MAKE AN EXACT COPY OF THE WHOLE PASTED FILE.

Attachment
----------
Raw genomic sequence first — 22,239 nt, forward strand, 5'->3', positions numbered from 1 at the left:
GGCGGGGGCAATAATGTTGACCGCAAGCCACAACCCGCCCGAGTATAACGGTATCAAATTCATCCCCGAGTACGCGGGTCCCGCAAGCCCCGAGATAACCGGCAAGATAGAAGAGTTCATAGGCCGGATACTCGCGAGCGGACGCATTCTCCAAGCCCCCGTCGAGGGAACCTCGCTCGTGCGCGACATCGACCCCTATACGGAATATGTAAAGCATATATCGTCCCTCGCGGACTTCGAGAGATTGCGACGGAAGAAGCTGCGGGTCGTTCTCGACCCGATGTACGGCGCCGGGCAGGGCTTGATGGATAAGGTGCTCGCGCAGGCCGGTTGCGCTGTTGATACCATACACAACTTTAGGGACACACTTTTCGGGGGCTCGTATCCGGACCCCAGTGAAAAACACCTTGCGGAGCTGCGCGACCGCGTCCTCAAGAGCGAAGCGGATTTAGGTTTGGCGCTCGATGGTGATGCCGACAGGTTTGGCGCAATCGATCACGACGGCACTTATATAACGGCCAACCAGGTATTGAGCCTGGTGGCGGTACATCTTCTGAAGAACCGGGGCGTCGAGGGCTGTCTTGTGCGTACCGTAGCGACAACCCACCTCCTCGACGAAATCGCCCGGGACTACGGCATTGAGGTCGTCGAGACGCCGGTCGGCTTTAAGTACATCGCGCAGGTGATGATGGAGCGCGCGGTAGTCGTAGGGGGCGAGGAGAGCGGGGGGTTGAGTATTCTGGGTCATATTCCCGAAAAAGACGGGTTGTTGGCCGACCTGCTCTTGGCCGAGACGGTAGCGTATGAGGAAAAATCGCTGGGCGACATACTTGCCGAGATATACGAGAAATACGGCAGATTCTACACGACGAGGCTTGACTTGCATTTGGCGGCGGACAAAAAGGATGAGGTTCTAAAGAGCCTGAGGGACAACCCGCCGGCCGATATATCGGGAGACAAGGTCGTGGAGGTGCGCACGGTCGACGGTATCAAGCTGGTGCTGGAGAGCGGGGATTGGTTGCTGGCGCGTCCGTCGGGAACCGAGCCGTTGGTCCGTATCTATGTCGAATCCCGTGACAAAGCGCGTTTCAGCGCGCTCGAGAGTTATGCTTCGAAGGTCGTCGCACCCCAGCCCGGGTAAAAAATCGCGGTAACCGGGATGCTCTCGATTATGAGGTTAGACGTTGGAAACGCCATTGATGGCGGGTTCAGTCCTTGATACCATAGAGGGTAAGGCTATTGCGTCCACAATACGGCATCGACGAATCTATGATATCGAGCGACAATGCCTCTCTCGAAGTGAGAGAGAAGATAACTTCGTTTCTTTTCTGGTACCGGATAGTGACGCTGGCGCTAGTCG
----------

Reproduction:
Raw genomic sequence first — 22,239 nt, forward strand, 5'->3', positions numbered from 1 at the left:
GGCGGGGGCAATAATGTTGACCGCAAGCCACAACCCGCCCGAGTATAACGGTATCAAATTCATCCCCGAGTACGCGGGTCCCGCAAGCCCCGAGATAACCGGCAAGATAGAAGAGTTCATAGGCCGGATACTCGCGAGCGGACGCATTCTCCAAGCCCCCGTCGAGGGAACCTCGCTCGTGCGCGACATCGACCCCTATACGGAATATGTAAAGCATATATCGTCCCTCGCGGACTTCGAGAGATTGCGACGGAAGAAGCTGCGGGTCGTTCTCGACCCGATGTACGGCGCCGGGCAGGGCTTGATGGATAAGGTGCTCGCGCAGGCCGGTTGCGCTGTTGATACCATACACAACTTTAGGGACACACTTTTCGGGGGCTCGTATCCGGACCCCAGTGAAAAACACCTTGCGGAGCTGCGCGACCGCGTCCTCAAGAGCGAAGCGGATTTAGGTTTGGCGCTCGATGGTGATGCCGACAGGTTTGGCGCAATCGATCACGACGGCACTTATATAACGGCCAACCAGGTATTGAGCCTGGTGGCGGTACATCTTCTGAAGAACCGGGGCGTCGAGGGCTGTCTTGTGCGTACCGTAGCGACAACCCACCTCCTCGACGAAATCGCCCGGGACTACGGCATTGAGGTCGTCGAGACGCCGGTCGGCTTTAAGTACATCGCGCAGGTGATGATGGAGCGCGCGGTAGTCGTAGGGGGCGAGGAGAGCGGGGGGTTGAGTATTCTGGGTCATATTCCCGAAAAAGACGGGTTGTTGGCCGACCTGCTCTTGGCCGAGACGGTAGCGTATGAGGAAAAATCGCTGGGCGACATACTTGCCGAGATATACGAGAAATACGGCAGATTCTACACGACGAGGCTTGACTTGCATTTGGCGGCGGACAAAAAGGATGAGGTTCTAAAGAGCCTGAGGGACAACCCGCCGGCCGATATATCGGGAGACAAGGTCGTGGAGGTGCGCACGGTCGACGGTATCAAGCTGGTGCTGGAGAGCGGGGATTGGTTGCTGGCGCGTCCGTCGGGAACCGAGCCGTTGGTCCGTATCTATGTCGAATCCCGTGACAAAGCGCGTTTCAGCGCGCTCGAGAGTTATGCTTCGAAGGTCGTCGCACCCCAGCCCGGGTAAAAAATCGCGGTAACCGGGATGCTCTCGATTATGAGGTTAGACGTTGGAAACGCCATTGATGGCGGGTTCAGTCCTTGATACCATAGAGGGTAAGGCTATTGCGTCCACAATACGGCATCGACGAATCTATGATATCGAGCGACAATGCCTCTCTCGAAGTGAGAGAGAAGATAACTTCGTTTCTTTTCTGGTACCGGATAGTGACGCTGGCGCTAGTCG